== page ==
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7 Quick Ways To Find Out If You Need Air Sealing And Insulation

When it comes to making your home more comfortable year round, the first thing most people think of would be a kitchen or bathroom renovation. Who does not love a beautiful new kitchen or bathroom!? The reality is while both of these home improvement projects will definitely spruce up your home and make it more pleasing to live in, there are other important projects many people miss when ensuring their home is in tip-top shape. Did you know that excessive air leakage or air infiltration can make it difficult to maintain a comfortable temperature in your home, and lead to uncomfortable drafts and inflated utility bills? It is not always obvious if your home is experiencing air leakage, so that is why we have put together this article.  Discover 7 quick ways you can determine whether you have air leakage, and whether it warrants air sealing and insulation.  

What is Insulation? 

Firstly, however, what is insulation? Insulation works to inhibit the transfer of heat. In the winter, it prevents cold air from the outdoors from penetrating the interior of a house, helping keep the home warmer inside. During the summer, insulation helps trap cool, conditioned air inside the home while resisting heat from the outdoors. Therefore, it is one of the most important features of an energy-efficient home. It goes a long way towards improving comfort by maintaining a constant indoor temperature while reducing the frequency and duration of your heating and cooling system.

1. What is the age of your home?

The first and perhaps easiest way to determine if your home needs air sealing and insulation is the age of your home. If your home was built before 1980 and the insulation has not been upgraded or added to, you may certainly benefit from additional insulation and advancements in insulation technology.

2. Are you comfortable?

Another simple way is to ask yourself: are you comfortable in your home? Are you forced to layer blankets on yourself in winter, even when your heating is on high? Or in the summertime, does your home feel too hot, even with the AC on? If you answered yes to any of these questions, you may have an air leakage or insulation issue, affecting not only the comfort of your home, but your utility dollars, too.

3. Use a smoke pencil

If you have determined your home was built prior to 1980 and answered yes to the questions above, you can use a smoke pencil to pinpoint the exact location of air leakage. First, you need to depressurize your home by closing all the windows and doors and turning on all the exhaust fans and clothes dryer. Next, using a lit incense or smoke pencil, check for air leakage in areas around exterior doors, windows, electrical outlets, recessed lights and door and window trims. The quicker the smoke blows away, the greater your air leakage problem (and the more urgent it is you get it fixed).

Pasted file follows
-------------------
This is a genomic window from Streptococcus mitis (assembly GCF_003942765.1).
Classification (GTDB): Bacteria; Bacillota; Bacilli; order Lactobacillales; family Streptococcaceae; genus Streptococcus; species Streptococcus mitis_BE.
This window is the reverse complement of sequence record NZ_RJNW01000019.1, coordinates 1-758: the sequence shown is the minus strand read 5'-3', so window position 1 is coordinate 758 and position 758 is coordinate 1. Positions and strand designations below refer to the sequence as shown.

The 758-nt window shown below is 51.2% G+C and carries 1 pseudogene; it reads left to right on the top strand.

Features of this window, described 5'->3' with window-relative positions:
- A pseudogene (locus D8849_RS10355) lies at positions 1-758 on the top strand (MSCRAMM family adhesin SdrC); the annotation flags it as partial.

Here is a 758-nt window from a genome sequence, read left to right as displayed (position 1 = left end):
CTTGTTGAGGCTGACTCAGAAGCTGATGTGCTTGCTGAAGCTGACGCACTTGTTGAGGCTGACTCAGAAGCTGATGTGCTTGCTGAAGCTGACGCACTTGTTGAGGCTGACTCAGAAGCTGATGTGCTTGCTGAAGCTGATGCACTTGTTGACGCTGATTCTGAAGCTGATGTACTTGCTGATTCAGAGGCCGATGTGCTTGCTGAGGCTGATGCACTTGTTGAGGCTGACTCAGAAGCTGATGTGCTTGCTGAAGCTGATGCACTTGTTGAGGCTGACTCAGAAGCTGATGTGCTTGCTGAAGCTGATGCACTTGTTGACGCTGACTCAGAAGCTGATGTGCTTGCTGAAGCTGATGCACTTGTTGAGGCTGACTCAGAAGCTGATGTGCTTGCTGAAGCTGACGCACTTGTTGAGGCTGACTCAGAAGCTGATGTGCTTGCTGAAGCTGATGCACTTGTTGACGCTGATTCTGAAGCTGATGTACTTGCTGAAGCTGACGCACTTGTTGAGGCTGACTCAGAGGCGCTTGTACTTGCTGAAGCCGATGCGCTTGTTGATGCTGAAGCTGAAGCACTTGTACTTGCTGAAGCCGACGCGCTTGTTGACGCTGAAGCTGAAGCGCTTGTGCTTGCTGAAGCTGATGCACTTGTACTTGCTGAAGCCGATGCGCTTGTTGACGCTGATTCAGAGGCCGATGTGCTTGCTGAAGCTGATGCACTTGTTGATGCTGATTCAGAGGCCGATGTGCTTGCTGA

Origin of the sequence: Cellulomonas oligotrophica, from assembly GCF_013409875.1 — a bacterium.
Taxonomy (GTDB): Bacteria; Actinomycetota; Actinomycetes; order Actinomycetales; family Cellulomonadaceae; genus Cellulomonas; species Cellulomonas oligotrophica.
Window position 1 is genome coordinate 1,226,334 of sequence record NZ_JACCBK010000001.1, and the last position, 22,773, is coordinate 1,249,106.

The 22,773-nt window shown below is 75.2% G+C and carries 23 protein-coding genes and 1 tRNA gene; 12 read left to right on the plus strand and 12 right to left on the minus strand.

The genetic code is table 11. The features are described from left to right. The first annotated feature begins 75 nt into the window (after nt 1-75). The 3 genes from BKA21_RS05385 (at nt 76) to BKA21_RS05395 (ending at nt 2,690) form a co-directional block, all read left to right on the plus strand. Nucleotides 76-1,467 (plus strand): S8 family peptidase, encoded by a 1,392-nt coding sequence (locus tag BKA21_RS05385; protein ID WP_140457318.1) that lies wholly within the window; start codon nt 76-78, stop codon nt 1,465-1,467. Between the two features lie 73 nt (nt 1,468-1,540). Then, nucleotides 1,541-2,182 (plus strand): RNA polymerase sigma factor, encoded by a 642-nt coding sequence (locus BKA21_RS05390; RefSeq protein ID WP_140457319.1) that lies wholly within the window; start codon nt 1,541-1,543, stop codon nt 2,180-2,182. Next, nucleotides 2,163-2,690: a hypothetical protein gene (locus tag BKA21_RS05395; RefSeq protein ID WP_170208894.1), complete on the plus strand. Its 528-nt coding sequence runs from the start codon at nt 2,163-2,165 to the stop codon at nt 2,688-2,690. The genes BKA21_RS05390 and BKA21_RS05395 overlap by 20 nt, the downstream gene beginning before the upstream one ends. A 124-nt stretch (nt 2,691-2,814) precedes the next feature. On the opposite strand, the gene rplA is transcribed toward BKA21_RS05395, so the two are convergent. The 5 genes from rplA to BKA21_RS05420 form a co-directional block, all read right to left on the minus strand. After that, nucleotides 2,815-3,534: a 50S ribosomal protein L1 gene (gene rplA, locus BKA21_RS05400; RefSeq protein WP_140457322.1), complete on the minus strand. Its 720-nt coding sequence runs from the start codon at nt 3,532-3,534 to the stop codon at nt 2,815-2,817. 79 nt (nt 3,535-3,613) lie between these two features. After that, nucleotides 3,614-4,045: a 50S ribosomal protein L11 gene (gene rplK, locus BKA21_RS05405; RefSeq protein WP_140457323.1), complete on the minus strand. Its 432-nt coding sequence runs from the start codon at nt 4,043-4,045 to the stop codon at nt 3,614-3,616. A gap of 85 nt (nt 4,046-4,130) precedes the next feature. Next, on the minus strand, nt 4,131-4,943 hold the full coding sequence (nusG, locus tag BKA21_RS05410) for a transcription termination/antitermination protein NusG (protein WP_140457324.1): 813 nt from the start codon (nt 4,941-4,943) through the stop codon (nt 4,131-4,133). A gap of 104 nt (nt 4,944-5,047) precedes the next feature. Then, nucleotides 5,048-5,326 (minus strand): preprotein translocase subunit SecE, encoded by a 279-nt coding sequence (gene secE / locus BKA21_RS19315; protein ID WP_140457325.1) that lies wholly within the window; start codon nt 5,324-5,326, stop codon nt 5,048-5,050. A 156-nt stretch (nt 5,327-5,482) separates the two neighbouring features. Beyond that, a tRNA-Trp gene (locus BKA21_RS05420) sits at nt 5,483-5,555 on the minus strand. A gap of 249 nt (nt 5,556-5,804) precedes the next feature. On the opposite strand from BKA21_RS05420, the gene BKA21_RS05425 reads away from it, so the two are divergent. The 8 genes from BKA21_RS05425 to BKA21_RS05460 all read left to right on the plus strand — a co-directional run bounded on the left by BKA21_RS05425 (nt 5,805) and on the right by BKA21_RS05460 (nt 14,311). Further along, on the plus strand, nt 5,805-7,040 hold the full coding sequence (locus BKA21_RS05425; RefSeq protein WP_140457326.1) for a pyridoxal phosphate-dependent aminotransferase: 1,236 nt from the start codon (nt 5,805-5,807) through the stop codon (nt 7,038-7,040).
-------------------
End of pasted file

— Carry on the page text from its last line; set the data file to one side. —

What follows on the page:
4. Try the paper test

The paper test involves sliding a piece of paper in between exterior door jambs and around closed windows. If the paper can fit in any gaps or creases, you can be positive your heated and cooled air is escaping just as easily.

5. Shine a flashlight

Shine a flashlight at night time to locate gaps around outside doors and windows. All you need to do is shine the flashlight at closed door jambs, windows and other areas you suspected are causing air leakage. If the light is visible on the inside of your home, you have identified another problem location that needs fixing.

6. Do you see a build up of dirt?

If you see a build-up of dirt on the surface of your insulation (rim joist pockets in the basement and top plates in the attic), this is a clear sign you have an air leakage problem.  The insulation works as a filter to trap airborne dust as the air flows in and out of the home.  Similarly, air leakage around exterior wall and floor joists will cause dirt to accumulate in your carpeting near the baseboards, resulting in visible dark colored streaks. These dust tracks are both a common and visible sign your home is experiencing air loss/gain and inefficiency.

7. The blower door infiltrometer

This is not one you can carry out yourself, it should be conducted by a professional energy auditor. A Blower Door Infiltrometer takes readings from advanced equipment to determine the overall extent of air leakage in the home. The auditor can then offer specific air sealing and insulation recommendations that can be undertaken to reduce air infiltration and make your home more efficient and comfortable. 

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Topics: Air Sealing and Insulation